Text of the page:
Former Miami Hurricanes and current Denver Broncos’ players Willis McGahee, D.J. Williams and Orlando Franklin have been indicted in a report by Yahoo! Sports’ Charles Robinson who investigated the former Canes booster, Nevin Shapiro, who has allegedly provided thousands of impermissible benefits to 72 fellow former Canes players.
Shapiro was incarcerated for his role in a $930 million Ponzi scheme and has worked with Yahoo! Sports during an 11-month investigation regarding a sustained, prolonged run of rampant NCAA rule-breaking.
Shapiro alleges that millions of dollars worth of illegal benefits were provided to recruits, ranging from cash handouts, prostitutes, entertainment in Shapiro’s mansions and yachts, paid trips to fancy restaurants and nightclubs, jewelry, travel, bounties for on-field play (including a bounty to injure the Denver Broncos quarterback Tim Tebow) and an abortion.
Robinson’s investigation has been corroborated by 20,000 pages of financial/business records, 5,000 pages of cell phone records, multiple interview summaries tied to his federal Ponzi case and more than 1,000 photos with former and current standouts from the University of Miami.
Nine former Canes players or recruits and one former coach, confirmed multiple accounts of the report.
The report specifically names the Broncos’ newly acquired Willis McGahee as Shapiro’s first living scholar athlete. The living scholar program joins a current player on the team with the booster who is paying for his academic scholarship to play a sport. In this case, it was football.
Shapiro has alleged that McGahee had an “unremarkable relationship.” He claims that the extent of his contact with McGahee was a home-cooked meal and a few conversations at team outings.
Shapiro bought plane tickets for two of McGahee’s female “acquaintances” to attend the 2002 Heisman ceremony.
He also flew D.J. Williams’ mother out from California to Miami to spend time with her son and to meet Shapiro’s partner at Axcess Sports, a sports representation agency, Michael Huyghue, who is now the commissioner of the UFL.
As part of Robinson’s report, Shapiro provided a photo with Williams a few other players on Shapiro’s $1.6 million yacht.
When asked about the report McGahee responded, “I ain’t talking about Miami. I’m out of Miami.”
When questioned about gifts or money received from Shapiro at Miami, D.J. Williams and Orlando Franklin were mum. They didn’t respond, declining comment.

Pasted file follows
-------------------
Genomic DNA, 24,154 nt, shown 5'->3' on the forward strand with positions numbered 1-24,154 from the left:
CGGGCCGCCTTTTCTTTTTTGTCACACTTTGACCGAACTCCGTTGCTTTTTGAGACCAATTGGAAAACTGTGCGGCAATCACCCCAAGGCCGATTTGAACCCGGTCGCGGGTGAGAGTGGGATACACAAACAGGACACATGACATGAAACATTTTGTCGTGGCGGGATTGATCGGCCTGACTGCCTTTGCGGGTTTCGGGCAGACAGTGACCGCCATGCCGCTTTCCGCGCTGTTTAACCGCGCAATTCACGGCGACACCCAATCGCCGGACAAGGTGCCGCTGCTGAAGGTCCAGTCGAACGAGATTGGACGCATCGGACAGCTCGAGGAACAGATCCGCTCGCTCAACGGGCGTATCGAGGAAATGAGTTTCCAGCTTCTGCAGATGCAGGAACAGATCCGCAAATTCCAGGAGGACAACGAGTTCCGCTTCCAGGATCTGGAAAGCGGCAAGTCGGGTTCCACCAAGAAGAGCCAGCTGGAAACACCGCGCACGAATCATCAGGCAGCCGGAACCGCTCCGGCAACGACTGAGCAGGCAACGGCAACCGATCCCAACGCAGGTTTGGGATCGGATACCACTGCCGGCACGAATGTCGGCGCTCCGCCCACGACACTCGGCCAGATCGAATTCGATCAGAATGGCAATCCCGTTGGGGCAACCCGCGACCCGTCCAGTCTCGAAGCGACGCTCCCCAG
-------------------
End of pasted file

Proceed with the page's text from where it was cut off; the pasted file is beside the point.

I understand that. These guys are caught in a bad situation, and some of their past actions may come to light.
Even though the players who were accused in the report will not speak about the situation, Tim Tebow, one of the players who had a bounty on his head by Shapiro, spoke to the temptations in college that young players face.
“You got to already plan in your mind beforehand how you are going to handle those situations.”
The mindset Tebow had in those situations was, “No matter what temptation comes in front of me, I am going to say ‘No’ it because it’s not worth it at the end of it. Not [saying] what is it, how nice is it, how nice is the perk…then the temptation can overcome you and you give in to it and regret it later on down the road.”
It looks like the regret of their actions is soon to arrive as pressure to either accept or deny their roles in this scandal seems imminent in the coming days.
It might be humiliating to reveal their past transgressions and their lack of judgment in the situation to accept improper benefits when they were young men, maybe 19, 20 or 21 years old.
But these players need to take responsibility for their actions. They need to be held accountable.
I believe it is the right of the fans for the players at Miami who received impermissible benefits from Shapiro should come forward now. They should stand up and explain their relationship with Shapiro and what benefits they received from him. The players need to come clean.
If the players come clean about their role in this scandal, it will give the NCAA the information they need to crack down league-wide on the seedy underbelly of NCAA football.
They can positively impact the league for future generations, paving by their mistakes a new future to help players succeed and not be caught in the same trap they got stuck in.
The problem isn’t localized to “The U” only, rather, it is widespread throughout the NCAA, and without former and current players taking responsibility for their misdeeds, it is going to continue and may even flourish.
The same Paul Dee, the chairman of the NCAA’s committee on infractions, who disciplined USC for its improper benefits given to Reggie Bush and O.J. Mayo in 2010, was the Hurricanes former athletic director, who once honored Shapiro during a game.
His admonition to USC was, “High-profile players demand high-profile compliance.” He now appears to be one of the chief hypocrites in this revealing investigation.
This problem is a universal one at many schools across the country. Many of which, like Miami, refuse to investigate the goings-on around them, to be ignorant of what their players receive in benefits and to pretend like everything is perfect around them.
Shapiro claims that Miami ignored the obvious offenses that he committed because, “It was desperate to retain a booster who had donated hundreds of thousands of dollars to the program.”
The report also claims that Shapiro had pledged $250,000, and Miami was on the verge of naming an athlete lounge on the Miami campus in his honor.
If the Broncos and other current NFL players do not speak up about these findings, the truth will ultimately come out.
Fans are much more forgiving when the accused is honest and reveals what went on asking forgiveness, instead of denying all accusations and later finding out that their favorite stars lied to their face.
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